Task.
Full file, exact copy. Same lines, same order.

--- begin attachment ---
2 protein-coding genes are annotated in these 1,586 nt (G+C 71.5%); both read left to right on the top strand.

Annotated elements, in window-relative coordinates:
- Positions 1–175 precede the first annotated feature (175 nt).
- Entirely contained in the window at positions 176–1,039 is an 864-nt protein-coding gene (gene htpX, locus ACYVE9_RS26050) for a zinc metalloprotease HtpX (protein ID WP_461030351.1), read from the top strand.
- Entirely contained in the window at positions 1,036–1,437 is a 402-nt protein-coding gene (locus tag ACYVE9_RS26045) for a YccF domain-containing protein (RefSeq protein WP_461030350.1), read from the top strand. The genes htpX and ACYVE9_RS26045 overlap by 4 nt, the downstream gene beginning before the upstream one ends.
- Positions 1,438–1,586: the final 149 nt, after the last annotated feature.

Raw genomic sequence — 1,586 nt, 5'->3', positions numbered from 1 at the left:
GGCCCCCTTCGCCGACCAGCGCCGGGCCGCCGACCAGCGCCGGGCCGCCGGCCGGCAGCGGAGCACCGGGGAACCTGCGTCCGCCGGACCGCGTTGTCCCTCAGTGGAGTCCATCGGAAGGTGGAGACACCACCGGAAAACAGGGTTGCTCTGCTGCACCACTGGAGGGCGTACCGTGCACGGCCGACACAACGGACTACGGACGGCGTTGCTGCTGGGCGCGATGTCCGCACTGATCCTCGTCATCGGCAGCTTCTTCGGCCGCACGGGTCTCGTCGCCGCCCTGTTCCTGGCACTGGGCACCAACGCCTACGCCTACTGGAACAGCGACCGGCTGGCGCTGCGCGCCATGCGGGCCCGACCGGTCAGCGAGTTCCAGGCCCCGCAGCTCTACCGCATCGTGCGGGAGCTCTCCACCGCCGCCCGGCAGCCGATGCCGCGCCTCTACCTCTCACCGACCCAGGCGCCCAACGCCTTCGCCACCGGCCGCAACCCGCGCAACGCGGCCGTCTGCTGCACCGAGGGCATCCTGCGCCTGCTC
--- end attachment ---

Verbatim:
2 protein-coding genes are annotated in these 1,586 nt (G+C 71.5%); both read left to right on the top strand.

Annotated elements, in window-relative coordinates:
- Positions 1–175 precede the first annotated feature (175 nt).
- Entirely contained in the window at positions 176–1,039 is an 864-nt protein-coding gene (gene htpX, locus ACYVE9_RS26050) for a zinc metalloprotease HtpX (protein ID WP_461030351.1), read from the top strand.
- Entirely contained in the window at positions 1,036–1,437 is a 402-nt protein-coding gene (locus tag ACYVE9_RS26045) for a YccF domain-containing protein (RefSeq protein WP_461030350.1), read from the top strand. The genes htpX and ACYVE9_RS26045 overlap by 4 nt, the downstream gene beginning before the upstream one ends.
- Positions 1,438–1,586: the final 149 nt, after the last annotated feature.

Raw genomic sequence — 1,586 nt, 5'->3', positions numbered from 1 at the left:
GGCCCCCTTCGCCGACCAGCGCCGGGCCGCCGACCAGCGCCGGGCCGCCGGCCGGCAGCGGAGCACCGGGGAACCTGCGTCCGCCGGACCGCGTTGTCCCTCAGTGGAGTCCATCGGAAGGTGGAGACACCACCGGAAAACAGGGTTGCTCTGCTGCACCACTGGAGGGCGTACCGTGCACGGCCGACACAACGGACTACGGACGGCGTTGCTGCTGGGCGCGATGTCCGCACTGATCCTCGTCATCGGCAGCTTCTTCGGCCGCACGGGTCTCGTCGCCGCCCTGTTCCTGGCACTGGGCACCAACGCCTACGCCTACTGGAACAGCGACCGGCTGGCGCTGCGCGCCATGCGGGCCCGACCGGTCAGCGAGTTCCAGGCCCCGCAGCTCTACCGCATCGTGCGGGAGCTCTCCACCGCCGCCCGGCAGCCGATGCCGCGCCTCTACCTCTCACCGACCCAGGCGCCCAACGCCTTCGCCACCGGCCGCAACCCGCGCAACGCGGCCGTCTGCTGCACCGAGGGCATCCTGCGCCTGCTC